How Is High Functioning Autism Diagnosed in Adults?

How Adults Are Diagnosed with High Functioning Autism

Diagnosing Asperger in adults
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You've never really grasped small talk, and would rather talk to a computer than another human being. Does that mean you have Asperger Syndrome (AS)?  Actually, since the publication of the latest diagnostic criteria, there is no longer a diagnosis called Asperger Syndrome.  But it is perfectly possible that you are an adult who is diagnosable with a relatively mild form of autism spectrum disorder (or a similar or related disorder).

Self-Tests and Professional Evaluations

While you can start the process of diagnosis with a self-test such as the "AQ" designed in 2001 by Dr. Simon Baron-Cohen, a medical diagnosis must be performed by a medical professional. While it's not easy to find someone with experience in diagnosing autism in adults, most psychiatrists with autism experience should be able to administer appropriate tests and provide a useful diagnosis.

Dr. Shana Nichols of the Fay J. Lindner Center for Autism on Long Island in New York specializes in diagnosing and treating teens and adults with the symptoms associated with high functioning autism (Asperger Syndrome). While she uses several specific diagnostic tools to identify specific symptoms, she says that even those tools are somewhat out of date. "We've learned an enormous amount since then," she says; new tools are under development but are not yet ready for general use.

The Testing and Evaluation Process

When adults come to the Lindner Center for a diagnosis, Dr. Nichols begins her exam with an IQ test. She also administers an assessment of adaptive skills which tests the patient's ability to manage complex social situations.

"If a parent is available," says Nichols, "we administer a parent interview called the ADI (Autism Diagnostic Interview-Revised).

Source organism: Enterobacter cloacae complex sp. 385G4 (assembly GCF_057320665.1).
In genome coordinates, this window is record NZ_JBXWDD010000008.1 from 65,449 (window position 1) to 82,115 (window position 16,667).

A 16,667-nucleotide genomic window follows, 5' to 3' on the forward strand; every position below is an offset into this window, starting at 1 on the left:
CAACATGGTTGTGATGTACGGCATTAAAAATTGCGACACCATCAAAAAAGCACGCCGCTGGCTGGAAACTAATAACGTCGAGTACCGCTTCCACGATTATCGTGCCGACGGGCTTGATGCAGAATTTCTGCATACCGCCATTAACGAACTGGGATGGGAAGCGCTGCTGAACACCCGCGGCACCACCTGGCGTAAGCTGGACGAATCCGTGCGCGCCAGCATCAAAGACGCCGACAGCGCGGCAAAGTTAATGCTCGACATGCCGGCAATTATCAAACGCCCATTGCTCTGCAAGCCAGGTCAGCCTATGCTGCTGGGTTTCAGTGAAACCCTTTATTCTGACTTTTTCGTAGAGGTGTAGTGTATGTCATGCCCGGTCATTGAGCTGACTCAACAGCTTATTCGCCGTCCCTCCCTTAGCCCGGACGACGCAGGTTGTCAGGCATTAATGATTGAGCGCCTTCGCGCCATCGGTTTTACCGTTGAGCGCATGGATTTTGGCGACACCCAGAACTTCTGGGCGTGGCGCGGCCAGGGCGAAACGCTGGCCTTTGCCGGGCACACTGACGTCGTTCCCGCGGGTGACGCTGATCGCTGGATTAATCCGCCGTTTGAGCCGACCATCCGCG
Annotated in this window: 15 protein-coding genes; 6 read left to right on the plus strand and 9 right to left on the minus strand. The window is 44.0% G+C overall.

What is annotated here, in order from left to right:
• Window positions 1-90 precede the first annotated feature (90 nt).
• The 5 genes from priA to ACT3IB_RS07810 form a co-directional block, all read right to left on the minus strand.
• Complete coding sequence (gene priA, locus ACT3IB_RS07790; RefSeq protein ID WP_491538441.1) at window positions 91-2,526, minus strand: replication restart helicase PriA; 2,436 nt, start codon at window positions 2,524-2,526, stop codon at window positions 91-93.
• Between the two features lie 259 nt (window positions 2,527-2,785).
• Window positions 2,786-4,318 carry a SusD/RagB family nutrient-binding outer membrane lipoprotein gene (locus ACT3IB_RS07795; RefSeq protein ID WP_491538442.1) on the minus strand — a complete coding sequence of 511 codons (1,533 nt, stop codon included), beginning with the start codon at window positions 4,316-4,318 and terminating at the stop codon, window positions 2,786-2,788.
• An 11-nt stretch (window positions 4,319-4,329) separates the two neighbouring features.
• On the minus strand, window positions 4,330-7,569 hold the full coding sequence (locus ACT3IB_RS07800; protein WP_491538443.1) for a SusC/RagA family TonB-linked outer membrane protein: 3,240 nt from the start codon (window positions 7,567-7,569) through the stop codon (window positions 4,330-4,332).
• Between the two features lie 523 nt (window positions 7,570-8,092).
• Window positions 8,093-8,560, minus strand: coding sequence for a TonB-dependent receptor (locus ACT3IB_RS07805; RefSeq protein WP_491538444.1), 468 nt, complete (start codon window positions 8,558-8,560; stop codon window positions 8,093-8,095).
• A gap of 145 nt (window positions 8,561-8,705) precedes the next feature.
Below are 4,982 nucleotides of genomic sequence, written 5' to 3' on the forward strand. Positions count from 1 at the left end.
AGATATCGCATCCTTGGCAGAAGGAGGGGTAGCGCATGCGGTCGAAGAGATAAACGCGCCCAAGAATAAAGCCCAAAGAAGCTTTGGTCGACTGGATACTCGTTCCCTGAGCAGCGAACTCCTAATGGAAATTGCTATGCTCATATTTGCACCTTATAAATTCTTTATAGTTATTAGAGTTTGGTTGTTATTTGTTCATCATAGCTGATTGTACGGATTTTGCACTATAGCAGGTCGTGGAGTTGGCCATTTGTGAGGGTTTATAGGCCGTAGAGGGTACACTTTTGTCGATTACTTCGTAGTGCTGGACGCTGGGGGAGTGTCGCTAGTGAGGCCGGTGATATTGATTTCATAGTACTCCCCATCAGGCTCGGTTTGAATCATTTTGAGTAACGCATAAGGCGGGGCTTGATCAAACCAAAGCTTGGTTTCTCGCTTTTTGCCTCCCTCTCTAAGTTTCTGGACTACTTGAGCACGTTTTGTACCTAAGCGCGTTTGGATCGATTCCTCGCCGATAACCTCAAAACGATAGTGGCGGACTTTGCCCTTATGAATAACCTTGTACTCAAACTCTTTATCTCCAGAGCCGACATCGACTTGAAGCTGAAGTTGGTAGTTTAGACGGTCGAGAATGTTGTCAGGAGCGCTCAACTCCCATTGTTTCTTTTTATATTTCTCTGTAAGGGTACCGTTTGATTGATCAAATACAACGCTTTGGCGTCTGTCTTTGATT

We're looking at current functioning and early history to get a sense of the patient's skills in social, communication and behavior domains." After all, as she says, "autism doesn't suddenly show up when you're 25, so most people with true autism showed symptoms throughout their childhood." If parents aren't available, Nichols and her colleagues ask the patient to recall their childhood, asking such questions as "Did you have a lot of friends?" and "What did you enjoy doing?"

Nichols also administers the ADOS Module IV. ADOS is the autism diagnostic observation schedule, and module four is for high-functioning verbal young adults and adults. Along with the ADI, it allows doctors to look carefully at social and communication skills and behavior. For example, says Nichols, the tests look at such questions as "Can you have a reciprocal social conversation? Are you interested in the examiner's thoughts and feelings? Do you demonstrate insight into relationships? Do you use appropriate non-verbal gestures and facial expressions? Do you have odd or over-focused interests?" The tests allow doctors to attach a grade in each domain to determine whether the patient meets the criteria for autism.

When the Diagnosis Is NOT Autism

It's not unusual, says Nichols, for a patient to come in expecting an autism diagnosis and to leave with a different diagnosis. "Distinguishing between social phobias or shyness and actual impairment with autism can be very tough for a layperson," she says. Other disorders, such as obsessive-compulsive disorder (compulsions, hoarding, needing to do things over and over), social communication disorder, or social anxiety can sometimes look like autism. If doctors do pick up on these other disorders, they can recommend appropriate therapy and/or medication.


Ami Klin, Ph.D., and Fred R. Volkmar, M.D. Asperger's Syndrome Guidelines for Assessment and Diagnosis. Yale Child Study Center, New Haven, Connecticut. Published by the Learning Disabilities Association of America, June 1995.

Interview with John Michael Carley, Executive Director, Global and Regional Asperger Syndrome Partnership (GRASP). April, 2007.

Interview with Dr. Shana Nichols, North Shore Long Island Jewish Health System, Fay J. Lindner Center for Autism. May, 2007.

Barrett SL, Uljarevic M, Baker EK, et al. The Adult Repetitive Behaviors Questionnaire-2 (RBQ-2A): A Self-Report Measure of Restricted and Repetitive Behaviors. Journal of Autism and Developmental Disorders. 2015.